Why Visit Uganda?

Uganda is known as the pearl of Africa for a reason. It is probably Africa’s best-kept secret, offering a fantastic variety of experiences and landscapes while maintaining its serene beauty. A country truly gifted by nature, Uganda supports a diversity of habitats, from snow-capped mountains to lakes, winding rivers, forested reserves and jungles.

Uganda is a thriving destination with various opportunities for the more adventurous traveller. It forms an East African Community with Kenya and Tanzania, with Tanzania located pretty much in the heart of the continent and bordering the Democratic Republic of Congo to the west, Rwanda to the south, and Sudan to the north.

Home to half of the world’s remaining mountain gorillas, Uganda offers trekking expeditions through local villages and canopies of rainforests. Here you can get the rare opportunity to see a family of gorillas nesting among the bamboo. And as if that’s not enough of an adventure, you can also stand at the foot of the continent’s tallest mountain range and see the source of the White Nile.

But Uganda is not only about meeting majestic gorillas and chimpanzees. You can also enjoy a traditional East African safari in one of the game parks dotted around the country. The Queen Elizabeth National Park is famous for its unique tree-climbing lions that rest in the giant fig tree branches.

Whatever your adventurous spirit seeks, our East Africa Travel Experts can make it happen!

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Frequently Asked Questions

We've taken the liberty to answer everything you may need to know about visiting Uganda

  • Most airlines can be used to get to Entebbe, whether via Nairobi, Dubai, Addis Ababa, Amsterdam or Doha. The East African Tourist Visa is a collaboration between Uganda, Rwanda and Kenya designed to make the region more attractive as a tourist destination by making travel easier through the purchase of a single visa. However, because visa requirements are constantly changing, our Travel Experts can provide you with the latest requirements to make your dream trip possible.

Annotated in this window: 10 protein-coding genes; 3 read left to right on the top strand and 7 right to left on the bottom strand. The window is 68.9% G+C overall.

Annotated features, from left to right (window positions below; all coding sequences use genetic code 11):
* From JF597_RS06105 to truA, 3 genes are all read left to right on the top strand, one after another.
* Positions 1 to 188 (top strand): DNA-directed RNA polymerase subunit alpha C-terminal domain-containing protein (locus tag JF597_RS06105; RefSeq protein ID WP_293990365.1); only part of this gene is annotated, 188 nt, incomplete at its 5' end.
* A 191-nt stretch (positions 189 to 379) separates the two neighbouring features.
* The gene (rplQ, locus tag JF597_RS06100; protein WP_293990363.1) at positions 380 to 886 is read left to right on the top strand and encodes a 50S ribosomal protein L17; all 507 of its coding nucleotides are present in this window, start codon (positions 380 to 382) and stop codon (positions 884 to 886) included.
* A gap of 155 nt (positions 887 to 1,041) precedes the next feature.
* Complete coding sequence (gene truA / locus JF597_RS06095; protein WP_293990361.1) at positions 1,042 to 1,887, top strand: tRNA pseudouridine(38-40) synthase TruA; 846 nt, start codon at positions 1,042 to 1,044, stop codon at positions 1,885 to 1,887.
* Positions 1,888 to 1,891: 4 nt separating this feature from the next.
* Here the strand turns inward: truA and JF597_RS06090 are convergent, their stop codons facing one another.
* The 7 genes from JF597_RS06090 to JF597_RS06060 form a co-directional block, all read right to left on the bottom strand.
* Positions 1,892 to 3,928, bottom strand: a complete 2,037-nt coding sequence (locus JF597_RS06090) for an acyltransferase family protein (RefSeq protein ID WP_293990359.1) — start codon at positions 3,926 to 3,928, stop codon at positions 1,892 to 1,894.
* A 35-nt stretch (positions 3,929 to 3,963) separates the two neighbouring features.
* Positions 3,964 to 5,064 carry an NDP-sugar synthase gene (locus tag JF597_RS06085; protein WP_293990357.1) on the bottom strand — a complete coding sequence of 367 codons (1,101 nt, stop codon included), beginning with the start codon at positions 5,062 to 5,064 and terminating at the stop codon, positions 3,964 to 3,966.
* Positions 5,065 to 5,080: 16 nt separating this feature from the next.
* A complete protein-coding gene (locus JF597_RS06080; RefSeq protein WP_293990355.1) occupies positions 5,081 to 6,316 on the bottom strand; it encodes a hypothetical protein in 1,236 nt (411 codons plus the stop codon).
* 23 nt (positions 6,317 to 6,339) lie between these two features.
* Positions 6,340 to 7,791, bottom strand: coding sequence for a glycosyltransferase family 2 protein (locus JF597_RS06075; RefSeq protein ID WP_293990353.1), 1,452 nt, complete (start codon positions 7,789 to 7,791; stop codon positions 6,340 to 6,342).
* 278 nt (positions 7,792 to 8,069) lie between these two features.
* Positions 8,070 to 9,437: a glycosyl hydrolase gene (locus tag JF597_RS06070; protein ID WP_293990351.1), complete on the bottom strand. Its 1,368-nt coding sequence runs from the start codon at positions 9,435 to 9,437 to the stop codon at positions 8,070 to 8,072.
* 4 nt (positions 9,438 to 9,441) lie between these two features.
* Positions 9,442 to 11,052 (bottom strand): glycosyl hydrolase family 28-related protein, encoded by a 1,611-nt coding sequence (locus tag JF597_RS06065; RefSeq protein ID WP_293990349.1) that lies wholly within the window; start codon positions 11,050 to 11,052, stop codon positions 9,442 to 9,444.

For travelling within Uganda, it is recommended to use a reliable taxi service for transportation to and from the airport. The use of four-wheel self-drive vehicles is highly encouraged for trips around the cities.

  • Uganda has various cultural groups speaking over 30 different languages, with English and Swahili as the official languages. Ugandans can be classified into these broad language categories: Bantu, Nilotics, Madi-Okoru or the Sudanic speaking, and the Pygmoid (who live mainly isolated in the rainforests of western Uganda). One-third of the Ugandan population is comprised of Roman Catholic, one-third is Protestant, 16 percent is Muslim and 18 percent believe in local religions.

    In the countryside, a variety of festivals, ritual celebrations and familial gatherings demonstrate the culturally rich experience a traveller could enjoy.

    The largest and most noteworthy museum in the country is the Uganda Museum in Kampala. Others include those at Murchison Falls and Queen Elizabeth national parks. Although Kampala's vibrant city is a traveller’s favourite, it is located outside of the city. However, it's Uganda’s national parks and reserves that lure most travellers.

  • Uganda is a thriving destination with a range of diverse offerings for the more adventurous traveller. Here are our top five things to see and do in Uganda.

    1. Gorilla Trekking in Bwindi Impenetrable Forest

    The Bwindi Impenetrable Forest is a national park that is home to almost one-half of the world’s population of the endangered mountain gorilla, making it an extremely valuable conservation site and one of Uganda’s chief tourist attractions. It is situated in the south-west of Uganda on the edge of the Great Rift Valley and is considered the most diverse forest in Uganda.